Nordic police commissioners strengthened cooperation to combat street gang phenomenon
National police commissioners from Sweden, Denmark, Norway, Iceland and Finland convened in Helsinki on 22-24 August. The agenda included the war in Ukraine and its implications for Nordic security, the investigation of cybercrime, and street gangs.
National Police Commissioner of Norway Benedicte Bjørnland, National Commissioner of Iceland Sigríður Björk Guđjόnsdόttir, National Police Comissioner of Finland Seppo Kolehmainen, National Police Comissioner of Sweden Anders Thornberg ja National Comissioner of Denmark Thorkild Fogde. Photo: police, Mika Hakkarainen.
The police commissioners reported on current policing issues in their own respective countries, including strategic and resources matters.
Police in the Nordic countries highlighted the importance of close cooperation in combating cybercrime and street gang crime.
“There are many similarities and similar concerns in security issues. All means of international cooperation should be drawn on as extensively as possible. Europol and Interpol play a key role as far as the police are concerned and the opportunities provided by NATO should also be explored. A high level of trust is maintained within the framework of Nordic cooperation,” says Seppo Kolehmainen, Finland’s National Police Commissioner.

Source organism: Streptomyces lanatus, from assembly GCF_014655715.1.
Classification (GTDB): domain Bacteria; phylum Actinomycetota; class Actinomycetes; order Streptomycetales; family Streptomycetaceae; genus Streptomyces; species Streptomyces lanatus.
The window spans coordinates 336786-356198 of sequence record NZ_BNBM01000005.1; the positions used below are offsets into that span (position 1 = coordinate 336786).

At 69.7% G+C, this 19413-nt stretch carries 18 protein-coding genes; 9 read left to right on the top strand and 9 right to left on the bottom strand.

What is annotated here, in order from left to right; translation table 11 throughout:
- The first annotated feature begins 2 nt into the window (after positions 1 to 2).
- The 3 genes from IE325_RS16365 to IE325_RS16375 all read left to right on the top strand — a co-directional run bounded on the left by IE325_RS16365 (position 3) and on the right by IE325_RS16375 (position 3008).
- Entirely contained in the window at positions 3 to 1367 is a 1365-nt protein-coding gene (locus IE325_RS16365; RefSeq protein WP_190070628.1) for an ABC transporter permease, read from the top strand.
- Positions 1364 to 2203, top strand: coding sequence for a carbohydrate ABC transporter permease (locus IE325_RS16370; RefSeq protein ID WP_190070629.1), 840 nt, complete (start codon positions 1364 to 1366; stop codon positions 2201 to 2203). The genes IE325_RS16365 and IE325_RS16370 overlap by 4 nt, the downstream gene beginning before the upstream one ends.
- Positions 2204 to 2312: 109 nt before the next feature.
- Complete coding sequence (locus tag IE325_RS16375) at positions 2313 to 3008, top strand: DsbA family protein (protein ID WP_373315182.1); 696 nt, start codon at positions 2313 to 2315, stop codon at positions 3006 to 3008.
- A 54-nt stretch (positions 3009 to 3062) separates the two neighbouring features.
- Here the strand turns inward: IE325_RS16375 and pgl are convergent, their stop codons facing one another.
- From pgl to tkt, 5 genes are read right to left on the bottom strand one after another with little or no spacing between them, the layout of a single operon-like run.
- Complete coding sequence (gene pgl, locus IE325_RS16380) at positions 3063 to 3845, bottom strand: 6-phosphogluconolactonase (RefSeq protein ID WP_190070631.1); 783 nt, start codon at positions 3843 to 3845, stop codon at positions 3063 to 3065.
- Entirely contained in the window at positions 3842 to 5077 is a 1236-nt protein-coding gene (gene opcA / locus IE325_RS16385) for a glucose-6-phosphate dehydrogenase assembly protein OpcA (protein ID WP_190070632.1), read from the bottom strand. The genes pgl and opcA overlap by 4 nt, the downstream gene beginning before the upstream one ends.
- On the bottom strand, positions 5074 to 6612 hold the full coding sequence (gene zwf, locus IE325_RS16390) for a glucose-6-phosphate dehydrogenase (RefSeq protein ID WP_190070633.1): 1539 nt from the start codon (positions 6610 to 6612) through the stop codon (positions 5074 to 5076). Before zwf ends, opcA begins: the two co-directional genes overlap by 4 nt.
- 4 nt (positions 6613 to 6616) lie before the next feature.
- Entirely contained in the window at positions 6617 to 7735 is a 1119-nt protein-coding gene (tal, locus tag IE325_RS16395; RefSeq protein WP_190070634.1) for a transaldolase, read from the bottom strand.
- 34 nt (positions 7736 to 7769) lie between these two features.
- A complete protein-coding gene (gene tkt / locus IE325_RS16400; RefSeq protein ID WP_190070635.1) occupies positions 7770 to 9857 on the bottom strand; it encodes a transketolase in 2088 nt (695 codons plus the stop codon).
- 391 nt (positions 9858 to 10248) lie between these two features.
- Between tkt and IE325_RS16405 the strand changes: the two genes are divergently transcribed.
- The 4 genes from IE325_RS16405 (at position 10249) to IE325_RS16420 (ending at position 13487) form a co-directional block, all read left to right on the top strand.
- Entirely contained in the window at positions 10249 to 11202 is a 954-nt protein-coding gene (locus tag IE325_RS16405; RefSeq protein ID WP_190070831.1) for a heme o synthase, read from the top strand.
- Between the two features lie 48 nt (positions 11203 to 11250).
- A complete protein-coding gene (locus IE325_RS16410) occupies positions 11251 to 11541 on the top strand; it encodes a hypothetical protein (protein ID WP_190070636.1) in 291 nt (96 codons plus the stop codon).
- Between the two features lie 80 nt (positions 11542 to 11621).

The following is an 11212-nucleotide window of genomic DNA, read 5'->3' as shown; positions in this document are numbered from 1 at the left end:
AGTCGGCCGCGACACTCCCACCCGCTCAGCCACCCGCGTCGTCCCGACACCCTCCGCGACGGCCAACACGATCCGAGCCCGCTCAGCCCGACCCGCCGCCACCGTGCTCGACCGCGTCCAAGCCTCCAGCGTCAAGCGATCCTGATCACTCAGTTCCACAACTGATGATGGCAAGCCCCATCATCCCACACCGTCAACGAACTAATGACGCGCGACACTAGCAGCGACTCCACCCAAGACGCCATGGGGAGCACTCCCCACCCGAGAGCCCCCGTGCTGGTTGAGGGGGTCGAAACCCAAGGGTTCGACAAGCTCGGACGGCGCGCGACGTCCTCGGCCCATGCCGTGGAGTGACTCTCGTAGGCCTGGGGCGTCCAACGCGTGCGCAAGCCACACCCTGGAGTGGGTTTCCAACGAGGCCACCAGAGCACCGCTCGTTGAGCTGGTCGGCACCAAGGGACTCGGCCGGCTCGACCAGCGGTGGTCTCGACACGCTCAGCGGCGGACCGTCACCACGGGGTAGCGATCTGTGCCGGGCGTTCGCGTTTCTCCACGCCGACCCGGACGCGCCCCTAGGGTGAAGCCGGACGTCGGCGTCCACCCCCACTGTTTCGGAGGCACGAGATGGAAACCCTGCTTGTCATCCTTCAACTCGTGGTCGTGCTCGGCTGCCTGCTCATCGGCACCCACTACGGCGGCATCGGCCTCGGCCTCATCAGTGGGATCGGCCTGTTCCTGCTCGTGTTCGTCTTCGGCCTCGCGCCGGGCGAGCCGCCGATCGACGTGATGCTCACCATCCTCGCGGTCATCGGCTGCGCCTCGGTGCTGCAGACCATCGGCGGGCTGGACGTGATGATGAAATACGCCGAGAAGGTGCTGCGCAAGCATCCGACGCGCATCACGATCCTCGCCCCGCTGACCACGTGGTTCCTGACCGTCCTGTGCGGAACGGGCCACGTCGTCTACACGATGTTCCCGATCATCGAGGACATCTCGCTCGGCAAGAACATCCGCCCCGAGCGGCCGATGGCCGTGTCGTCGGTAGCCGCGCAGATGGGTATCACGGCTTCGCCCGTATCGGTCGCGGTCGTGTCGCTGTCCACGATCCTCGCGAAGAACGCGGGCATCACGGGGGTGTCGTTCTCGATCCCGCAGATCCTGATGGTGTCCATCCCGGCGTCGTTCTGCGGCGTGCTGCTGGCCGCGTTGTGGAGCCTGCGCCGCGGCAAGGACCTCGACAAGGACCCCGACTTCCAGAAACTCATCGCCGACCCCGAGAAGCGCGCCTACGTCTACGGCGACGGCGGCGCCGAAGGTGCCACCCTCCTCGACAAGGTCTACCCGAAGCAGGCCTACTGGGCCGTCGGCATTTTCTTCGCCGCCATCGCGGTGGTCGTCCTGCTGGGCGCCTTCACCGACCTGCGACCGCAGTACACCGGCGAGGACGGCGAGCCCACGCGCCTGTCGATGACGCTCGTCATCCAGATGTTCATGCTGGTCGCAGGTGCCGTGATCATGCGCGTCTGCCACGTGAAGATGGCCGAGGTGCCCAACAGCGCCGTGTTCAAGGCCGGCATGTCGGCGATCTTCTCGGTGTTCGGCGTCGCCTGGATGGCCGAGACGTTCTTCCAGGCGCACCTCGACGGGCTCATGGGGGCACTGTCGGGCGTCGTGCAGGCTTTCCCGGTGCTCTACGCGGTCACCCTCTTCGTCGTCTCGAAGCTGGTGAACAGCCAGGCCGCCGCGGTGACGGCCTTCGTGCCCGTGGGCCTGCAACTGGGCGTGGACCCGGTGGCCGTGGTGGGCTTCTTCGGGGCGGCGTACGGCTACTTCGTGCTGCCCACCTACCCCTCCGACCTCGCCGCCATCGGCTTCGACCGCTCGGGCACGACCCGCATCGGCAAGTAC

“At the meeting, we stated unanimously that Europol offers a concrete mechanism to root out the street gang phenomenon,” Kolehmainen adds.
Speakers at the event were Jürgen Stock, Secretary General of Interpol, Lasse Aapio, Deputy Chief of Police at Helsinki Police Department, Antti Hartikainen, former head of mission for the European Union Advisory Mission for Civilian Sector Reform in Ukraine (EUAM), and Jari Liukku, head of the Serious and Organised Crime Department Operations Directorate Europol (ESOCC).
Cooperation improves Finland’s security
International cooperation id important because not all forms of crime respect national borders. Criminals are organised and operate in networks across national borders. National borders are of very little importance in information networks.
Cooperation makes it possible to prepare for many threats in advance and so prevent their materialisation. Criminals can also be caught outside of Finland’s borders.
Nordic police cooperation takes place across borders both as local-level operations and at a practical level and as strategic cooperation directed by supreme police command.